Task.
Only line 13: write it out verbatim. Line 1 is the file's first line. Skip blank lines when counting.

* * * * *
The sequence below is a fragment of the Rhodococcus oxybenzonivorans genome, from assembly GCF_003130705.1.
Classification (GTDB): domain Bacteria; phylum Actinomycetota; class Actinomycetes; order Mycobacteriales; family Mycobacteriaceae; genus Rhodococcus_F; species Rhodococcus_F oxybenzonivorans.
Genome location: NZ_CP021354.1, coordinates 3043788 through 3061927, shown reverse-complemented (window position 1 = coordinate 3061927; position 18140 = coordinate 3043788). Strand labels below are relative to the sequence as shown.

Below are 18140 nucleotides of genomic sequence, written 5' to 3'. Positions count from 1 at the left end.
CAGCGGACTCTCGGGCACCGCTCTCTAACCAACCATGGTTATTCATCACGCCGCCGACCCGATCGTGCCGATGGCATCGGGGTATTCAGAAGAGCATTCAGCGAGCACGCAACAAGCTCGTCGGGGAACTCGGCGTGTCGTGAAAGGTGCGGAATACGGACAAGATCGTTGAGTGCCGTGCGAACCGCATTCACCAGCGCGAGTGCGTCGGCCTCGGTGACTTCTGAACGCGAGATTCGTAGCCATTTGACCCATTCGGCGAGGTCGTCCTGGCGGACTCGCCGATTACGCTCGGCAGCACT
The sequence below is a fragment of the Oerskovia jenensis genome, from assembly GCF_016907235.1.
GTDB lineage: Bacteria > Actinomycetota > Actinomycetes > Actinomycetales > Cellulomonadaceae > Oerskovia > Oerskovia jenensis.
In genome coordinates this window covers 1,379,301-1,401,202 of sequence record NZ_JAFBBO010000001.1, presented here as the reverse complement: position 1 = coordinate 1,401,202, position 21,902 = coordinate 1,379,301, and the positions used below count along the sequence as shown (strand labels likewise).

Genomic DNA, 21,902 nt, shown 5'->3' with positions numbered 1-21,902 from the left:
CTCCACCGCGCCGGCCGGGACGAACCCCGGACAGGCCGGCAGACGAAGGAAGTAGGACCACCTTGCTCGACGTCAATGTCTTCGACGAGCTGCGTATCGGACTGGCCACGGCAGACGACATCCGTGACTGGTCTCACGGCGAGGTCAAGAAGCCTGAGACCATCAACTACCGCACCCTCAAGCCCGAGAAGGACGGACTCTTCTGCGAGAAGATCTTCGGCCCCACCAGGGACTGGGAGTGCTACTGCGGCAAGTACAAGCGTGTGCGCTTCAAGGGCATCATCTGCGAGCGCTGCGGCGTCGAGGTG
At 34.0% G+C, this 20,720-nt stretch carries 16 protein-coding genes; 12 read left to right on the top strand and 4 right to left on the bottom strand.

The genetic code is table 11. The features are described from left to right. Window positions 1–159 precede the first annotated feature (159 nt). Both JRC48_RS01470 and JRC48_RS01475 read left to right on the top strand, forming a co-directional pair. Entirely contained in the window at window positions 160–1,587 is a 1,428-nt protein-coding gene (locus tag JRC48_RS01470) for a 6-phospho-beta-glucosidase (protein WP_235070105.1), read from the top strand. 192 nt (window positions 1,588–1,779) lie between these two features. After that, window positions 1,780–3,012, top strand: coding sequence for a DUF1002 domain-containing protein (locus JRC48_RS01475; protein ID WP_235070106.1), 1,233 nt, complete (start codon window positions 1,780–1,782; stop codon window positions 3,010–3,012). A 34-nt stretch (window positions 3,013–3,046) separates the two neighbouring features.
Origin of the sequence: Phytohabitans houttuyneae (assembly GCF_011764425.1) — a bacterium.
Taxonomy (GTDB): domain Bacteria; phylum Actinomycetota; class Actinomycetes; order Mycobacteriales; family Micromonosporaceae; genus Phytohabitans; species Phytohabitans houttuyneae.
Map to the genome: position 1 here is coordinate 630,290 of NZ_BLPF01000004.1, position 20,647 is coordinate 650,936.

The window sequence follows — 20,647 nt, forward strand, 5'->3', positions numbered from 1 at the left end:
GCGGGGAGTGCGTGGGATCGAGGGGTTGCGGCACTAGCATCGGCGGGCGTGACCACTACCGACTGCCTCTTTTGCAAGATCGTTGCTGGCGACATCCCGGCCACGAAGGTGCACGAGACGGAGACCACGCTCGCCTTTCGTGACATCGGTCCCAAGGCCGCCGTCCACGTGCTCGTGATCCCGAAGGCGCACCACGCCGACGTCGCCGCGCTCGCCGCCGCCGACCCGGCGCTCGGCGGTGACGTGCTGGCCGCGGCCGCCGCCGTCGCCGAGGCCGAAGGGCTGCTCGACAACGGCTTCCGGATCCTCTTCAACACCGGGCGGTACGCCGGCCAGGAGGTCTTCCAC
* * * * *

Origin of the sequence: Phytohabitans houttuyneae (assembly GCF_011764425.1) — a bacterium.